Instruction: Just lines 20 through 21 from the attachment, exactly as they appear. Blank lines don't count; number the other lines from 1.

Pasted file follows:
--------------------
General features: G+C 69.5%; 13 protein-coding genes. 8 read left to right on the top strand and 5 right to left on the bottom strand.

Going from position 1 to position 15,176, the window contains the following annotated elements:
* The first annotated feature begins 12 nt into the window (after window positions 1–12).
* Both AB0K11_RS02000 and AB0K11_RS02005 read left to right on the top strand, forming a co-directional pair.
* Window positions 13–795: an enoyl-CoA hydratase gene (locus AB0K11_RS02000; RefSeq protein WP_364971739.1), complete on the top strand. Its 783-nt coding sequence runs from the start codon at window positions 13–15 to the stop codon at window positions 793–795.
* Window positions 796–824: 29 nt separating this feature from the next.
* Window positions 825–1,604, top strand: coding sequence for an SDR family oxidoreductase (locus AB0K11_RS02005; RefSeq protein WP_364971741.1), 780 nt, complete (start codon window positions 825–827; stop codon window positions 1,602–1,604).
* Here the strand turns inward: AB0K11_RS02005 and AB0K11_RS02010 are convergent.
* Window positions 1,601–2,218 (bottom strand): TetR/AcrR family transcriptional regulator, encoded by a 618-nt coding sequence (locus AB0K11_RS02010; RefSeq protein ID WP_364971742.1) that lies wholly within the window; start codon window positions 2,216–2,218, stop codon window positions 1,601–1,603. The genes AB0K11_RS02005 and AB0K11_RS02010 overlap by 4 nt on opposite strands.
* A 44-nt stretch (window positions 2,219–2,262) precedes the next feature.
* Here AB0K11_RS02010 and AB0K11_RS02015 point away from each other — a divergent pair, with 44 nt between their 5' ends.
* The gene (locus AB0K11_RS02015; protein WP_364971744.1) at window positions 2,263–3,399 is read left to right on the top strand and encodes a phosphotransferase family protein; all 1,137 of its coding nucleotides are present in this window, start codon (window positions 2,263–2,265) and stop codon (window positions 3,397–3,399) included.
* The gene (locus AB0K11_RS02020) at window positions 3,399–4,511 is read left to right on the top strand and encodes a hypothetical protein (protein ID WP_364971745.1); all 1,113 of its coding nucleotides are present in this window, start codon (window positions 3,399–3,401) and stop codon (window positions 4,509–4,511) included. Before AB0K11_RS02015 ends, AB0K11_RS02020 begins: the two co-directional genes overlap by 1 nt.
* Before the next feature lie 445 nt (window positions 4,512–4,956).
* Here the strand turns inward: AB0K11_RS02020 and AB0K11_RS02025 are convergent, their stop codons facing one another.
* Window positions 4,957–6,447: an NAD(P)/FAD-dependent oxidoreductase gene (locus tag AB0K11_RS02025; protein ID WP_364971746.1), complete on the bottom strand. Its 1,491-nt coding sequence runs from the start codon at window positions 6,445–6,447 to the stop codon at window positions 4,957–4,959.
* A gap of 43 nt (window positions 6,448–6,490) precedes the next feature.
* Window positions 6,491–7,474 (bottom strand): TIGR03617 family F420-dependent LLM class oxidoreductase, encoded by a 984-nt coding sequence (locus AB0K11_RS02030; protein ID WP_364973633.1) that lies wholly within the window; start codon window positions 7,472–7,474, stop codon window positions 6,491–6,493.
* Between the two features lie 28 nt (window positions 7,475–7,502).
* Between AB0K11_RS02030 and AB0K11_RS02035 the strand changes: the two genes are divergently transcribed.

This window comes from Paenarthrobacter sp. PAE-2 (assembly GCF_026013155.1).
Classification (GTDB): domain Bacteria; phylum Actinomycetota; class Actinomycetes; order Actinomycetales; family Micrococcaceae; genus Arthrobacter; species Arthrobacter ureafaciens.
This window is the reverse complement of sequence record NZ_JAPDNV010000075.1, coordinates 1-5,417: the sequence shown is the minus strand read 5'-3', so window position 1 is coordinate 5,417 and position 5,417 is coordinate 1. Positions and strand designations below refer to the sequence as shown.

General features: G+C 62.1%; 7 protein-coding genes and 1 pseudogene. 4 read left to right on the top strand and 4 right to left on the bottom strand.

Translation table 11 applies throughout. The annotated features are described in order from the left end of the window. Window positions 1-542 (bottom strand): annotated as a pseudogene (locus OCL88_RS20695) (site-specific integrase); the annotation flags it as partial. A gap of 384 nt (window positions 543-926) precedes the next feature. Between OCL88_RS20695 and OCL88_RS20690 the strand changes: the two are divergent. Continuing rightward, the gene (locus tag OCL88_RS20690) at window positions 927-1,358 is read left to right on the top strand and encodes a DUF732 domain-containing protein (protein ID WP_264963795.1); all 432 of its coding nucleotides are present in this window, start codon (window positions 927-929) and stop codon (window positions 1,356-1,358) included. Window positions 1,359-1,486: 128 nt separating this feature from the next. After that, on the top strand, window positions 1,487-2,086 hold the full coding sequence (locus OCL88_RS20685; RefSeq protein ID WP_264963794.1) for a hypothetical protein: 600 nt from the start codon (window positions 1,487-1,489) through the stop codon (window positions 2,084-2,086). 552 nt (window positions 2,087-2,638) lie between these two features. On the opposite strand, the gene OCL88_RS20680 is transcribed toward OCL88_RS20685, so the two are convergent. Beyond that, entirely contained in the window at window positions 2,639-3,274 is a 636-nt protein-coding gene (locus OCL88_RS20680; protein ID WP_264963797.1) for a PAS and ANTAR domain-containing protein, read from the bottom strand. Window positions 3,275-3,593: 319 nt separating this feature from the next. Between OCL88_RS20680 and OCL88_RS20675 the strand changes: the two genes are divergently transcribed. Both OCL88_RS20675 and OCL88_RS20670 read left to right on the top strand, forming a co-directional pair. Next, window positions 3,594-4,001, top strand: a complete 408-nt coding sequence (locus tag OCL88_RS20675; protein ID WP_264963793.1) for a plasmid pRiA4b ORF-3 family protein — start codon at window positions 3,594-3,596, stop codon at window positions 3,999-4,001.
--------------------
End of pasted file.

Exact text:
* Between AB0K11_RS02030 and AB0K11_RS02035 the strand changes: the two genes are divergently transcribed.

This window comes from Paenarthrobacter sp. PAE-2 (assembly GCF_026013155.1).